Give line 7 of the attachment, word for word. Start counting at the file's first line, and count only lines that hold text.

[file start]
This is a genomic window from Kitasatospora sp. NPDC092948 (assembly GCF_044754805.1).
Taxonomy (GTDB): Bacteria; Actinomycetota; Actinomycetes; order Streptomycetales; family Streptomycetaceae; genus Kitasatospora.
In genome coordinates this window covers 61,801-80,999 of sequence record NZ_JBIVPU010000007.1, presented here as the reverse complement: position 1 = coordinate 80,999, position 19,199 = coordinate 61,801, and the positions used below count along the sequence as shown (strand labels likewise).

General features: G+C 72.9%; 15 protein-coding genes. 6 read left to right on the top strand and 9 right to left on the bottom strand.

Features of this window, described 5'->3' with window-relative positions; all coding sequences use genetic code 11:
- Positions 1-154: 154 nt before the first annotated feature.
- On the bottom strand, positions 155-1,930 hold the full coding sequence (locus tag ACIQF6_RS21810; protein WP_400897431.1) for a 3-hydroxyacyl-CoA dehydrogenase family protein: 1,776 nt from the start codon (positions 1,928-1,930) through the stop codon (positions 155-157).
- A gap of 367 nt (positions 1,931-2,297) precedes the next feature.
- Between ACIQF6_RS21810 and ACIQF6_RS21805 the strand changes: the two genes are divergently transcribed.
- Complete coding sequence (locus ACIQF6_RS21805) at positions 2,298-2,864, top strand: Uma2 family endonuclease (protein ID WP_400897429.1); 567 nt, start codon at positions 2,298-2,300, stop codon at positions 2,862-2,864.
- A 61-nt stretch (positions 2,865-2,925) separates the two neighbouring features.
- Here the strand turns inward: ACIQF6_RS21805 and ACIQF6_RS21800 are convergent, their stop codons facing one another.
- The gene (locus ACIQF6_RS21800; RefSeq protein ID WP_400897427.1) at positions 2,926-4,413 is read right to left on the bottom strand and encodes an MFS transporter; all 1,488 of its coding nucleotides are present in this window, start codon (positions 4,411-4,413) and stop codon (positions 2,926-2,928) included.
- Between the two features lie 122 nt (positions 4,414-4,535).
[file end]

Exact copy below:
- On the bottom strand, positions 155-1,930 hold the full coding sequence (locus tag ACIQF6_RS21810; protein WP_400897431.1) for a 3-hydroxyacyl-CoA dehydrogenase family protein: 1,776 nt from the start codon (positions 1,928-1,930) through the stop codon (positions 155-157).